Ski-Lift Pricing, with an Application to the Labor Market
The market for ski runs or amusement rides often features lump-sum admission tickets with no explicit price per ride. Therefore, the equation of the demand for rides to the supply involves queues, which are systematically longer during peak periods, such as weekends. Moreover, the prices of admission tickets are much less responsive than the length of queues to variations in demand, even when these variations are predictable. We show that this method of pricing generates nearly efficient outcomes under plausible conditions. In particular, the existence of queues and the "stickiness" of prices do not necessarily mean that rides are allocated improperly or that firms choose inefficient levels of investment. We then draw an analogy between "ski-lift pricing" and the use of profit-sharing schemes in the labor market. Although firms face explicit marginal costs of labor that are sticky and less than workers' reservation wages, and although the pool of profits seems to create a common-property problem for workers, this method of pricing can approximate the competitive outcomes for employment and total labor compensation.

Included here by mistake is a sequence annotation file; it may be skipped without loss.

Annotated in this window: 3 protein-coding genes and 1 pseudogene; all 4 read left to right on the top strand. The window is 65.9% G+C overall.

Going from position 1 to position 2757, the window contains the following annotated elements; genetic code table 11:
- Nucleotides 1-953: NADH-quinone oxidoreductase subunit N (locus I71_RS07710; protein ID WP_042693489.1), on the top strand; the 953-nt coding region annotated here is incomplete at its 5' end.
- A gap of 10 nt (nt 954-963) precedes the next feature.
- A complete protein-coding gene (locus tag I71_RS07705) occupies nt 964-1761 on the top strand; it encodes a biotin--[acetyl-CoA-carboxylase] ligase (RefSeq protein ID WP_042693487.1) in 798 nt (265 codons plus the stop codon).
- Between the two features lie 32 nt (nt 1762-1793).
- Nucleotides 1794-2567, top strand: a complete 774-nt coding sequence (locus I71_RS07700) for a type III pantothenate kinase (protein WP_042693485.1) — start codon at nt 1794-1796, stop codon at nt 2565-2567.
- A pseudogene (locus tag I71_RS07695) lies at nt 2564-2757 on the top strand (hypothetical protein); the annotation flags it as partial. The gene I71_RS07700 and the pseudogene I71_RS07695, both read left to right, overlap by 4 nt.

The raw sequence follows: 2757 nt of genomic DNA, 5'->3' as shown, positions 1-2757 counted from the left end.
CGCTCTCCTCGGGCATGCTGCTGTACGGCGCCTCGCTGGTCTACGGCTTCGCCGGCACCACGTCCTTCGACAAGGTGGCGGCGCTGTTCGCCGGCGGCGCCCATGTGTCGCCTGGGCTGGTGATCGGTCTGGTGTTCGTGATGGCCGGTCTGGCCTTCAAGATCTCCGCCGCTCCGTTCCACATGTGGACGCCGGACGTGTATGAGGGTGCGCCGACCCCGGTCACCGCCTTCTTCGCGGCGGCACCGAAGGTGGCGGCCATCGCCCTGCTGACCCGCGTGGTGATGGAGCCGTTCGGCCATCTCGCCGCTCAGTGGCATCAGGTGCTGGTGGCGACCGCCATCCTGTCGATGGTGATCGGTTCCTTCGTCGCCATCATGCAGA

|Date of creation:||Jul 1986|
|Date of revision:|
|Publication status:||published as "Ski-Lift Pricing, with Applications to Labor and Other Markets." From The American Economic Review, Vol. 77, No. 5, pp. 875-890, (December 1987).|
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- Rosen, Sherwin, 1974. "Hedonic Prices and Implicit Markets: Product Differentiation in Pure Competition," Journal of Political Economy, University of Chicago Press, vol. 82(1), pages 34-55, Jan.-Feb..
- Martin L. Weitzman, 1984.
"The Simple Macroeconomics of Profit Sharing,"
357, Massachusetts Institute of Technology (MIT), Department of Economics.
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